Magazine

Total Benefits | Published in June 2017

A Heavy Load

Understanding Millennials' competing financial priorities

By Rebecca Moore | June 2017
Art by David McMillan

“Millennials get all the press, probably because they are the digital generation,” says Monika Hubbard, a Louisville, Kentucky-based institutional retirement consultant at Unified Trust Co., and an Accredited Investment Fiduciary (AIF). “In addition, the wealth transfer from Baby Boomers will be mostly to Millennials—about $30 trillion—and interest follows money.”
 
These Americans, ranging from roughly the late teens through mid-30s, may not be getting the guidance they need when it comes to their retirement plan and overall financial wellness—something that may be increasingly important as they age.
 
According to Hubbard, 60% of Millennials’ say their top worry is having too little money for their short-term financial­ needs.
 
Larisa Terkeltaub, senior director of LearnVest at Work, in New York City, says this generation faces countless competing priorities as they transition into adulthood and embark on traditional milestones. From starting out on their own and needing to create a budget, to saving for a house, to paying off debt and putting money toward a child’s education, there are many financial priorities for these young adults to balance. In addition, they need to start saving, or to save more, for retirement. The cumulative effect can seem overwhelming.
 
“On top of these priorities, this generation faces the enormous student loan crisis, which can make it tough to create breathing room in their budget to free up dollars for their long-term goals. Studies have shown that carrying student loan debt may even cause people to delay major life decisions,” Terkeltaub says.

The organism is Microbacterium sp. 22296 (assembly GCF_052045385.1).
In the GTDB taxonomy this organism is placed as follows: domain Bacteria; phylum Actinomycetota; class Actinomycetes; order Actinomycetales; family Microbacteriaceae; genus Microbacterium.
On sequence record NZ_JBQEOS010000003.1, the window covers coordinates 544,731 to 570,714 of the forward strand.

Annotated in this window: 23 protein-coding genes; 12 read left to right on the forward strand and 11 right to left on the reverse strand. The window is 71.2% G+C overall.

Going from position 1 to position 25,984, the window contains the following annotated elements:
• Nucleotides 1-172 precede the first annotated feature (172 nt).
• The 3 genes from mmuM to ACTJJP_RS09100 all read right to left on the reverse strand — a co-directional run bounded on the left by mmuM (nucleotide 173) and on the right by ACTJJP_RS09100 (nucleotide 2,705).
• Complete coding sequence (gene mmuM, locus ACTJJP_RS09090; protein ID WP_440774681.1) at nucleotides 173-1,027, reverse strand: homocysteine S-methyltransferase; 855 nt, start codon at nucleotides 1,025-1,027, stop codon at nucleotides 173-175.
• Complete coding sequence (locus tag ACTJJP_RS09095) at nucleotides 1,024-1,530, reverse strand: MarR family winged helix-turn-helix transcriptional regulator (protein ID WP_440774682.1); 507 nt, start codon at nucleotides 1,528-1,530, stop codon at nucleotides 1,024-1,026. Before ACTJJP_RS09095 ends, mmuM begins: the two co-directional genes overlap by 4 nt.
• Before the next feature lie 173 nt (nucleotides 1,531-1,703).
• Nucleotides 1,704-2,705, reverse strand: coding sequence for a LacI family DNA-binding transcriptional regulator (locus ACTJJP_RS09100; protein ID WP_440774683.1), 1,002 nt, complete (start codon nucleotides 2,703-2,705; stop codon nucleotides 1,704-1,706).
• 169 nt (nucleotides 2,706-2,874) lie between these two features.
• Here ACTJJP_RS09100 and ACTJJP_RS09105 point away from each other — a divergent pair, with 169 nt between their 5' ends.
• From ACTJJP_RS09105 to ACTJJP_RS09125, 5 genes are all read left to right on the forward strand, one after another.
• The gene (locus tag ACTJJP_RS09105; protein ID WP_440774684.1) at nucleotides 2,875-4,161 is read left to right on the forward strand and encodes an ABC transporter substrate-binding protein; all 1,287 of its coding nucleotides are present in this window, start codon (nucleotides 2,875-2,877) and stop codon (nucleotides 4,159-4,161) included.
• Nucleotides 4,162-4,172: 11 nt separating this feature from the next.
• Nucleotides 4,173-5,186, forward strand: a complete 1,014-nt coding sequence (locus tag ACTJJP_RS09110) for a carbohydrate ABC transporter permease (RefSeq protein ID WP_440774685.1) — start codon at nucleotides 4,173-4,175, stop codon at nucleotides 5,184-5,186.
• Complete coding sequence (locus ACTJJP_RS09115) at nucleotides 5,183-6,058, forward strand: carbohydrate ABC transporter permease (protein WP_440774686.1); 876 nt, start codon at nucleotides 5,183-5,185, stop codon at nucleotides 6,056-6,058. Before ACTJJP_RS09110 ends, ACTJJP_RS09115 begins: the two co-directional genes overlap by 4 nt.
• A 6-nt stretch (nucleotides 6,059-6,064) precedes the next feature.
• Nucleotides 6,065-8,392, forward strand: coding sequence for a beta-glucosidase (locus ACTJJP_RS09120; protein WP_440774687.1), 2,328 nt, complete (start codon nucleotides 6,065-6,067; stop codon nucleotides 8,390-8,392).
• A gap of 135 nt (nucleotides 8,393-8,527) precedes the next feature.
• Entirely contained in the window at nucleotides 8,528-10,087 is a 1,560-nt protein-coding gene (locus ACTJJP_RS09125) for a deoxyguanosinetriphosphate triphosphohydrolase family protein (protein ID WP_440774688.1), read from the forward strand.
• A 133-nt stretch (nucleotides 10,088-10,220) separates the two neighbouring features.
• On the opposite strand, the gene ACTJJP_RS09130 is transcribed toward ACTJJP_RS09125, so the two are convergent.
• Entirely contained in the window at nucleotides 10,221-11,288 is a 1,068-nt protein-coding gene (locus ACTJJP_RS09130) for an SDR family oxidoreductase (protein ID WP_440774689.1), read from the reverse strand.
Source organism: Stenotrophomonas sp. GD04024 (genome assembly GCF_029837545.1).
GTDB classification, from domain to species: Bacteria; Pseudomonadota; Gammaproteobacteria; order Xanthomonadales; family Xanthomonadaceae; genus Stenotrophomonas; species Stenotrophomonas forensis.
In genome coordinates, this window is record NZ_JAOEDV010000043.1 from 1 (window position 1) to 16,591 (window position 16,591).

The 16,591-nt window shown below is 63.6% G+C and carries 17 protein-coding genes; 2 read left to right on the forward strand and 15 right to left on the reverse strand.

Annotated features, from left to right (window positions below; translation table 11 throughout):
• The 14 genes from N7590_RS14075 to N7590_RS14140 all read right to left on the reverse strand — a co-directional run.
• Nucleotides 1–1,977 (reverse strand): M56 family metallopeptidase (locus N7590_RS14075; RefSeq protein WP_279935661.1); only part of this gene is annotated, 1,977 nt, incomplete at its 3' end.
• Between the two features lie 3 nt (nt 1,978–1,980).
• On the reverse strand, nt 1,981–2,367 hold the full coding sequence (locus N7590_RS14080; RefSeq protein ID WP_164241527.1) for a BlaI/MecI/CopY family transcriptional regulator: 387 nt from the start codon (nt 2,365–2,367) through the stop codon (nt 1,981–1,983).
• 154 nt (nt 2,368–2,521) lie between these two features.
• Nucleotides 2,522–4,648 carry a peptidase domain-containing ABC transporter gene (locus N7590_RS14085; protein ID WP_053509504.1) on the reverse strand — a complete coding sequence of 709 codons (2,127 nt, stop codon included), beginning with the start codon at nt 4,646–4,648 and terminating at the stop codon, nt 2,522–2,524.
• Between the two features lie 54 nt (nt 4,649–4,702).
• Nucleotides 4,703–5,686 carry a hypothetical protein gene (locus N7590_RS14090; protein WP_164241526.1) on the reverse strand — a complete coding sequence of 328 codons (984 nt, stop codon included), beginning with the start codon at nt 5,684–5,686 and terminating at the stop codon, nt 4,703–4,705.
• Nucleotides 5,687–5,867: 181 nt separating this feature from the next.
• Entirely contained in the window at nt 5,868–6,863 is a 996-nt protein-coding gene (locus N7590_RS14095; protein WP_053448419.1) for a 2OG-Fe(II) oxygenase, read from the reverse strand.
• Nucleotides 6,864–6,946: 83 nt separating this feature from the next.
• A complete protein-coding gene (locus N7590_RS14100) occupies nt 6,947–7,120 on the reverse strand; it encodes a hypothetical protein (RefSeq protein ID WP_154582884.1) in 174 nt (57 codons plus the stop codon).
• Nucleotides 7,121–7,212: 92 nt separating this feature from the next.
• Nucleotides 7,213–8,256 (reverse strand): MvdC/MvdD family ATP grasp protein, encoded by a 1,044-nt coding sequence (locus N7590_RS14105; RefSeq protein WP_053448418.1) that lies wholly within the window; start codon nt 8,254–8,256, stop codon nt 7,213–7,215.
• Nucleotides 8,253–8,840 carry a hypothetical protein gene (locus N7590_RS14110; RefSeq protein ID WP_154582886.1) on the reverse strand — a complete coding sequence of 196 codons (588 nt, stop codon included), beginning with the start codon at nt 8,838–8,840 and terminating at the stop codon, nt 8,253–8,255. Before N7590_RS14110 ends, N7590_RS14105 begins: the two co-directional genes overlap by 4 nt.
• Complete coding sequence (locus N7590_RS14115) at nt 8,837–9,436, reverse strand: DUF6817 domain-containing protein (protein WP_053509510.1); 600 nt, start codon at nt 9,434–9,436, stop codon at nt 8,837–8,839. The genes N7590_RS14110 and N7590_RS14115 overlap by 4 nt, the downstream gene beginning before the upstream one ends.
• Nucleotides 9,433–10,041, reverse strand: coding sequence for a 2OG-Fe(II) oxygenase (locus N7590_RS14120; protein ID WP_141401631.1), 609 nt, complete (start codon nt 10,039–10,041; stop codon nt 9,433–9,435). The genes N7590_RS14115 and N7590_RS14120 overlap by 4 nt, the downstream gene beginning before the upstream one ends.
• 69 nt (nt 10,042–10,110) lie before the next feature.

Meghan Murphy, director of thought leadership at Fidelity in Boston, observes that 42% of Millennials have little or nothing­ saved for an emergency. “Emergency savings is something on which plan sponsors can focus,” she says. “If individuals don’t have that, credit card debt increases, they are less likely to save, and financial confidence decreases.”
 
Competing Priorities
Current research studies reflect Millennials’ competing priorities—conflicting findings being typical as to what really drives this group’s financial actions.
 
One practice that could keep them from financial success is a preference to save cash for a rainy day rather than invest for the future, says the “Bank of the West 2017 Millennial Study.” Having come of age during the Great Recession, Millennials gravitate toward low-risk strategies, with most (76%) saving cash in checking or savings accounts. They also prioritize saving for more aspirational goals—e.g., travel, education or buying a home—over paying down debt and saving for retirement, Terkeltaub says.
 
With that said, she continues, LearnVest has found Millennials’ top financial goal is budgeting. “This group is looking for actionable solutions and views budgeting as a tool to not only avoid taking on additional debt but also to free up dollars for savings,” she says.
 
Hubbard says Unified Trust has observed interest in topics correlated to stress. “They ask questions such as ‘How do I manage money—that is, reduce credit card debt and improve my credit score while managing day-to-day expenses?’